The Frog, the Dog, and the Devil
The Frog, the Dog, and the Devil

Director: Bob Stenhouse (New Zealand)
1986 Grand Prize Winner



The Ballad of Bad Whiskey
Essay by Chris Robinson


You don’t hear it so often these days, but there was a time when ‘getting lit’ meant drunk. Not sure what the etymology is, but I imagine it’s connected with fired up, and alcohol being a temporary cure for inhibitions. Lit might even connect to enlightenment though I don’t recall any such occurrences during or after the many benders I’ve forgotten. Regardless, lit up is an apt description of The Frog, The Dog and The Devil from New Zealand animator, Bob Stenhouse. Getting lit isn’t just what the boozy protagonist does during a wild bender, the term also reflects the film’s glow-like look.


The story was inspired by The Devil’s Daughter (sometimes known as The Godley Ghost) an old ballad by New Zealander, Ernie Slow. Stenhouse was first introduced to the ballad by a colleague at the New Zealand Broadcasting Corporation (NZBC).


When Stenhouse later moved to the National Film Unit (the New Zealand version of Canada’s National Film Board), he proposed making an animation short based on The Devil’s Daughter. Stenhouse believed it was an ideal story for animation because “the ballad was a rollicking good yarn, plenty of action, allowed considerable impact in experimental visual effects and sound design and was New Zealand material.”


The story itself is quite straightforward and actually fairly removed from Snow’s original ballad. One night, (a Friday the 13th, to be precise), a shifty drunk tricks a tavern barkeeper out of a bottle of whiskey. As he sneaks his way out into the night, the man drinks down the whiskey and stumbles, slinks and skitters through a hellish hallucinogenic bender shared with she-devils, demon dogs and other unexpected encounters. It’s the bender of all benders. By night’s end, all he’s guzzling is a jug of water and momentarily breathing in the gospels of teetotalism.


So, yeah, the story itself is fairly familiar. Sort of a Sleepy Hollow meets Kerouac. What really makes the film stand out is Stenhouse’s extraordinary visual effects. There is almost a neon-like glow throughout the film. The lanterns, lightning, puddles, water reflections – seemingly minor aspects of the film – become supporting characters owing to Stenhouse’s breathtaking paint with light approach.


“The glowing halo 'neon' effect,” says Stenhouse, “–  multiple film exposures on opal glass, sandwiched between layers of underlit artwork – was being used by local television graphic designers at the time for programme titles and promos, and I wondered if the same effect, ‘painting with light’, could enhance a whole short. As well as adding a 'photographic' appearance to the artwork – hard to achieve by hand – it also made quite simple shapes look much more complex. “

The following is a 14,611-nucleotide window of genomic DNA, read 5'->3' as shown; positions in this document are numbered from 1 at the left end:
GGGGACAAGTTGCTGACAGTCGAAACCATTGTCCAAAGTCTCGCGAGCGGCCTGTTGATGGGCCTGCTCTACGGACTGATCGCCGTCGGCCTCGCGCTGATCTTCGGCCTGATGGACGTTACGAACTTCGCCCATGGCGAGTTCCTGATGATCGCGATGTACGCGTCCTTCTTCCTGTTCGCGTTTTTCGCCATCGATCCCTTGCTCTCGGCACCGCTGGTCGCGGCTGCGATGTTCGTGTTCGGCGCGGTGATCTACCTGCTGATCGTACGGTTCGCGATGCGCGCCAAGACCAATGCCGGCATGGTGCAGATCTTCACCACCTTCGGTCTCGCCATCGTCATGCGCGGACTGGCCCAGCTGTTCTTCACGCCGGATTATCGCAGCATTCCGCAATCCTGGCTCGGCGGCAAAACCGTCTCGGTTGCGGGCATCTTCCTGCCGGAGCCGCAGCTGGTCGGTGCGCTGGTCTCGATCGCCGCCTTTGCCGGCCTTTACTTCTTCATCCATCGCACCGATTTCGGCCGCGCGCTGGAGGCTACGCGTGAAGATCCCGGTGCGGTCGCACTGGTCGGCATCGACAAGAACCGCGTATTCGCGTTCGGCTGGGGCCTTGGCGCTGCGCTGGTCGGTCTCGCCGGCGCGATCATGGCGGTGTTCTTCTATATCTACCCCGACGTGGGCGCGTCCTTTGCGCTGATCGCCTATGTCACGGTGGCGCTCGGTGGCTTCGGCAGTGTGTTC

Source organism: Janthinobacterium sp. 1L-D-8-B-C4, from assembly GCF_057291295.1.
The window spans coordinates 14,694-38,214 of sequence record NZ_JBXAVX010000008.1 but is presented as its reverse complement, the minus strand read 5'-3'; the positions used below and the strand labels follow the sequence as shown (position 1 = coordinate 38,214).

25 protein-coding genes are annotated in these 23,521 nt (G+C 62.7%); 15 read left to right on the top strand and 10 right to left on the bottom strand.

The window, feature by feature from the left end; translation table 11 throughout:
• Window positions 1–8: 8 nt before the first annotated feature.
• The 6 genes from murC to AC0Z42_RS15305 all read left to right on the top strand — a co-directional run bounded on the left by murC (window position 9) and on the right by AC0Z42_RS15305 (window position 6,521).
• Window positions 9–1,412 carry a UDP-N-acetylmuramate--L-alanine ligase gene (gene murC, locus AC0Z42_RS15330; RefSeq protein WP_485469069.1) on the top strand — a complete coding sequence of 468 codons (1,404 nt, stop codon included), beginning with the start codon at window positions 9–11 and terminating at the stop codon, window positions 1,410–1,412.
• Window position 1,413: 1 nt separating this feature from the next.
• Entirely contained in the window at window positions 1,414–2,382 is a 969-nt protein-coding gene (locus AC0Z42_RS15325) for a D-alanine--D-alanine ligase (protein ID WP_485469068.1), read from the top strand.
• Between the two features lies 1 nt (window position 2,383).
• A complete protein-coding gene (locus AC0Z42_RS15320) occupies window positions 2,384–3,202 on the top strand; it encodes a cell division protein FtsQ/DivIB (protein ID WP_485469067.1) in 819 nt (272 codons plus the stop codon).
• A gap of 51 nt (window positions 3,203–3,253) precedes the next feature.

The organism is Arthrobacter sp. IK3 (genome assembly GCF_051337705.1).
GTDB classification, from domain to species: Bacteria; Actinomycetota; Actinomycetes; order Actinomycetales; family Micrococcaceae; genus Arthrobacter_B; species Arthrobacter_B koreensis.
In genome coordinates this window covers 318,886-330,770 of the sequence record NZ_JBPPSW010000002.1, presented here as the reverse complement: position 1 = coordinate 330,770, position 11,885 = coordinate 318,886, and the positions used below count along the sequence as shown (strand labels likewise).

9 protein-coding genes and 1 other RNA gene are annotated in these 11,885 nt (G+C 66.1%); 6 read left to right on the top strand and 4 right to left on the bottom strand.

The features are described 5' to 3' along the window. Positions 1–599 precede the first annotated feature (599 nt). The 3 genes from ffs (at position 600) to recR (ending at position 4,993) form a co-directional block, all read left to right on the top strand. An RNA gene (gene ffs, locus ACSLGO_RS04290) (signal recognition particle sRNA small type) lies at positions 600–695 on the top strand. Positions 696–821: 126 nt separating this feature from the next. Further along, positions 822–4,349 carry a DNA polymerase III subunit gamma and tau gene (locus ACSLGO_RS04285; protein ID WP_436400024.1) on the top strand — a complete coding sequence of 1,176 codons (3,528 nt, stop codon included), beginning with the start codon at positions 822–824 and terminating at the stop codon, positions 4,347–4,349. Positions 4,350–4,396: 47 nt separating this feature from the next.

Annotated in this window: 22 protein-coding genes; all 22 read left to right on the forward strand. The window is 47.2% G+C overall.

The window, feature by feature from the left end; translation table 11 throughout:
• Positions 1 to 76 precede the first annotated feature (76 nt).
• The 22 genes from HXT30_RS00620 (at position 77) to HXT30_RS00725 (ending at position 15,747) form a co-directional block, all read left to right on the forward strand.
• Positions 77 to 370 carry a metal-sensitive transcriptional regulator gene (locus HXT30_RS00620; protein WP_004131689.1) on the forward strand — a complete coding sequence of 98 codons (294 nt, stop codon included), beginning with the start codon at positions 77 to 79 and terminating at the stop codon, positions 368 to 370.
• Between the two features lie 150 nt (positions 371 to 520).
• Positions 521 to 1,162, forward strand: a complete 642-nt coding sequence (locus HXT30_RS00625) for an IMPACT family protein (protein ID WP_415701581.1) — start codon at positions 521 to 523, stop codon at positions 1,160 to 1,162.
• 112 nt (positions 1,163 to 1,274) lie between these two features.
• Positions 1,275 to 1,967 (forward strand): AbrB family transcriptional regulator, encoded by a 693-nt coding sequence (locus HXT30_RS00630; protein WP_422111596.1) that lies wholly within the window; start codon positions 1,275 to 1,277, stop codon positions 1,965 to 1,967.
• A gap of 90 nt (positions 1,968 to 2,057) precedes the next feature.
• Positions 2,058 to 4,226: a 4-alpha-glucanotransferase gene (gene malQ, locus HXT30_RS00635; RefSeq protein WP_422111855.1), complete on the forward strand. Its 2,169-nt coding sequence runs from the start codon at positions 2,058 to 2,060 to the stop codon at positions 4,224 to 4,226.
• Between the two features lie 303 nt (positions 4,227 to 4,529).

Now, back in those days before digital technology ran the world, it would take a hell of a lot of painstaking work to achieve this lit look. Because Stenhouse was shooting what he calls an “artwork sandwich” using top-lit and under-lit art, he had to do multiple passes (“roughly the equivalent of a feature”, he says) under the camera. This meant that once he’d shot the top-lit work, the camera gate would be closed, the film rewound and then exposed again with the under-lit art. Stenhouse guesses that he sometimes needed up to twenty additional passes of the same film through the camera for the most complex shots. 


The complexity of this process led to an assortment of problems for the camera operator. To the point where Stenhouse took over the camera because “it was easier to shoot it myself rather than write instructions for someone else to follow. I could also make demands on myself that I wouldn't ask of someone else.”


The slightest fuck up would mean re-doing days and days of work.


Outside of the audio, Stenhouse did the whole project (storyboarding, artwork, painting, backgrounds, shooting, editing) himself. He estimates that it took him about two and a half to three years to complete.


The Frog, The Dog and The Devil was an instant hit on the festival circuit taking Grand Prize at Canada’s Hamilton International Animation Festival (where the OIAF temporarily relocated to in 1986) along with an Oscar nomination for best animated short.  “To win Grand Prize was an immense honour, and validation of the work that had been done,” says Stenhouse, “but really, it was not until I was invited to Hiroshima 90 as one of the judging panel, along with John Lasseter and others, and saw Alexander Petrov win Grand Prize with The Cow, that I did appreciate, with some envy of course, the acclaim I had missed by not being able to attend the Festival in Canada.”


In 2000, The Frog, The Dog and The Devil was selected as one of the 84 (no, I’m not sure why they chose 84, maybe it’s an Orwell thing?) best animated films of the 20th century.



Interestingly, Stenhouse had no knowledge of the work of animator, Don Bluth, whose animated feature film, The Secret of NIMH had some visual similarities to The Frog, The Dog and The Devil. I wondered if it frustrated Stenhouse to discover this after devoting so much time and energy to his passion project: “No. It felt good to have produced a short that compared in some ways with the "latest" major feature release, especially when half the population of California seemed to be in credits of The Secret of NIMH.”


Chris Robinson is a farmer from Dayton, Ohio.